Tilt the y-axis to create a consistent coordinate grid.

This creates a consistent pattern for what a move from one tile to another means for your new coordinates.  A move directly right or left means a change in the x coordinate only.  A move along either of the diagonals will now always mean a consistent change in coordinates; this is an important thing to keep in mind as we try to find a reliable means of determining atomic distances between tiles.  The change in coordinates, from any tile, now looks like this:

Changes in coordinates are now the same from any tile.

Now we have a consistent ‘grain’ to our grid.  If you’re going ‘with the grain,’ either along the x- or y-axes, it means a change in that coordinate.  Going ‘against the grain’ means a change in both coordinates, in opposite directions.  Now, all we need is a formula, in which we can plug in two sets of coordinates and get back the distance ‘along the ground’ between the two.  Once we have this, we’ve a solid foundation for solving other gameplay problems, such as pathfinding.

Problem is, a means of finding a consistent formula that produces the proper distance no matter which direction you’re moving in proves illusive; you can find a formula that works in two directions, but not the third.  What’s actually needed is a third axis.

### Hexes as three-dimensional cubes

We get that third axis by adding…a third dimension.

Did anybody figure at the top of this discussion that Q*Bert had the answer all along?

Check it.  Each cube actually forms a hexagon as rendered in two dimensions – from any given cube that Q*Bert is standing on, you have 6 different one-step moves you can make.  If we fill in our missing third axis on the hex grid we’ve already been working with, so that you have three axes all offset by 120 degrees, an interesting mathematical phenomenon occurs.

Here’s our grid with the new z-axis plotted, in terms of the direction in which each coordinate slot increases:

The hex grid with the new z-axis plotted

This way, every hex will actually have three coordinates.  It’s less complicated than you might think, however, when we actually look at this section of grid we’ve been working with, with the z values plotted.  Have a look and see if you can pick out the interesting relationship that appears between the coordinate values within each tile:

The tri-coordinate hex grid system

That’s right kids; the coordinates of any given tile add up to 0. $x+y+z=0$ no matter what direction in which you traverse the grid or how far you go.  Yes, that also means that the z-axis is technically a bit redundant in some situations, such as determining where to render each tile on the screen, however its advantage is clear when it comes to pathfinding and distance calculation.  Now, we have a consistent coordinate system in all directions on the grid – a truly flat system – and so we can arrive upon this formula for determining the distance between any two tiles, which should look pretty similar to a distance formula we examined earlier, in the context of Civ games:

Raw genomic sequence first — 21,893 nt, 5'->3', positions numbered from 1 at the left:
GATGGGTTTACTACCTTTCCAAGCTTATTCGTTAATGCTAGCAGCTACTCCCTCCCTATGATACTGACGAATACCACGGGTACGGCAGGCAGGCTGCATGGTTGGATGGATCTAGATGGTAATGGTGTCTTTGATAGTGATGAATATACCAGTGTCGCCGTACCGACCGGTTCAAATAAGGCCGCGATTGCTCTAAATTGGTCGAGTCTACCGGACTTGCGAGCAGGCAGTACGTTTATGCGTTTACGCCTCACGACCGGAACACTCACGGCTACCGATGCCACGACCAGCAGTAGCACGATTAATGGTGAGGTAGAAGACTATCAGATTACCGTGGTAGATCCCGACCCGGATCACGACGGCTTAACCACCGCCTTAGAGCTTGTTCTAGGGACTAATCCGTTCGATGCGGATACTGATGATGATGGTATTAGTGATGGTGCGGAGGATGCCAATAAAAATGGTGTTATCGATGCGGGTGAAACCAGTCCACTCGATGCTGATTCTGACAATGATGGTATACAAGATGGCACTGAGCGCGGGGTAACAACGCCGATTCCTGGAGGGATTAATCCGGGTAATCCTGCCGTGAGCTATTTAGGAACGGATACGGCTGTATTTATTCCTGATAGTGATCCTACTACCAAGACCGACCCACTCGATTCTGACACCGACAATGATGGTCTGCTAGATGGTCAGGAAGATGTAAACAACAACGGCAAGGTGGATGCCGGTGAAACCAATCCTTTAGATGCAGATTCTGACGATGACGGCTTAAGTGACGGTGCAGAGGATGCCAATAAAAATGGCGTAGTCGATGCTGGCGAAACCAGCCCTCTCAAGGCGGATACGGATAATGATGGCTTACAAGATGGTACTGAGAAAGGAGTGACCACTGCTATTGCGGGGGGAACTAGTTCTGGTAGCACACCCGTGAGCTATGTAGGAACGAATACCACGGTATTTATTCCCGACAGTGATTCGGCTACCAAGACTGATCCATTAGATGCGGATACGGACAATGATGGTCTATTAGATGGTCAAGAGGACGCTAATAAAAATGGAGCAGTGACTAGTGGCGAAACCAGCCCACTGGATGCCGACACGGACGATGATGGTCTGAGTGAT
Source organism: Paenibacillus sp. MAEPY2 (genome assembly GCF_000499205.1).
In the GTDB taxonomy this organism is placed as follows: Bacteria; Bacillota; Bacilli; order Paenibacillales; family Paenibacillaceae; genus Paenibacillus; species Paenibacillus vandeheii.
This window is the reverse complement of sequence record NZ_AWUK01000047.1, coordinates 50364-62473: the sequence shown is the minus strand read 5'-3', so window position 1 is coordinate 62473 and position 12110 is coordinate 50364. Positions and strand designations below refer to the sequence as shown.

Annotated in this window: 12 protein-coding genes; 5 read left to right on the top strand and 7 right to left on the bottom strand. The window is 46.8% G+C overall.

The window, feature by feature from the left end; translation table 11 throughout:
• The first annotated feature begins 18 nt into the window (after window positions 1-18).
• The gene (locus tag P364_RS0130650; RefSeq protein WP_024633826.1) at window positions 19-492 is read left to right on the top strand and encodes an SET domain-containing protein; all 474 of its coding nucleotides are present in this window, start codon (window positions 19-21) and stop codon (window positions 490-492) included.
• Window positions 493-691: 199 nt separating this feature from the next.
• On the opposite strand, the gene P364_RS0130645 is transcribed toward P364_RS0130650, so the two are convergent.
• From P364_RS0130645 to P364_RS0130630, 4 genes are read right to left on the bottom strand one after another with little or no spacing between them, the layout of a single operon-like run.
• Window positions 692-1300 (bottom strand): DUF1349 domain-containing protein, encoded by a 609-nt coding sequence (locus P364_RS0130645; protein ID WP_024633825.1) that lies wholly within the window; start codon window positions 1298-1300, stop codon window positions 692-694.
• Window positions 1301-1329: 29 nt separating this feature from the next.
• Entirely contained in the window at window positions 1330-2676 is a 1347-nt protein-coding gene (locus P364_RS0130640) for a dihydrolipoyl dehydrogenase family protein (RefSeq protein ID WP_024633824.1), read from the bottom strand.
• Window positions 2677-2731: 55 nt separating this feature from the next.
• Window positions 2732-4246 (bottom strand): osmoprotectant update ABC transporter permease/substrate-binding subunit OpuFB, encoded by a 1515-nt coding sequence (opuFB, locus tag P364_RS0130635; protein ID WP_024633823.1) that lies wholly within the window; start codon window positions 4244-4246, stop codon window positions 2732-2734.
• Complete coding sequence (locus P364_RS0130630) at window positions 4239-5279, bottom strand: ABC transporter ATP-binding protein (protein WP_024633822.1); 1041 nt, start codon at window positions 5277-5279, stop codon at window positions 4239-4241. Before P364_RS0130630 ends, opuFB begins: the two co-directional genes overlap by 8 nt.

$d = \max( x_2-x_1, y_2-y_1, z_2-z_1 )$

Just as in the example of the square grid, in which a move to any of the eight neighboring tiles counts as the same unit of movement; we arrive at a similar equation with a three-coordinate hex grid in which a move to any of the six neighboring tiles counts as the same unit of movement.  This is why a hex grid is preferable to a square grid when considered from the context of constraining movement to a grid – its the more accurate means of modeling movement that reaches further than one tile since there’s three axes to move along instead of two, and you can use it without bending Pythagoras completely out of shape.

### Applying it to gameplay

Just some quick implementation notes:

Tiles can still be stored in the database with x and y coordinates only, as the z coordinate is redundant in terms of uniquely identifying tiles by coordinates, as well as in terms of positioning relative to each other on render.  I can figure out where to render a tile relative to (0,0,0) simply based on x and y.

The z coordinate can always be programatically generated since $x+y+z = 0$, so I’ll be writing code so that z is always generated on-demand when needed.

The orientation of the axes is relatively arbitrary.  The diagrams above could be easily flipped vertically, so that y increases downward and x increases up and to the right.  This would create a (0,0,0) tile in the upper left instead of the lower left.  Either way works, and doesn’t have any impact on the distance formula.

Written by keekerdc

March 7th, 2011 at 12:40 pm

Posted in Statecraft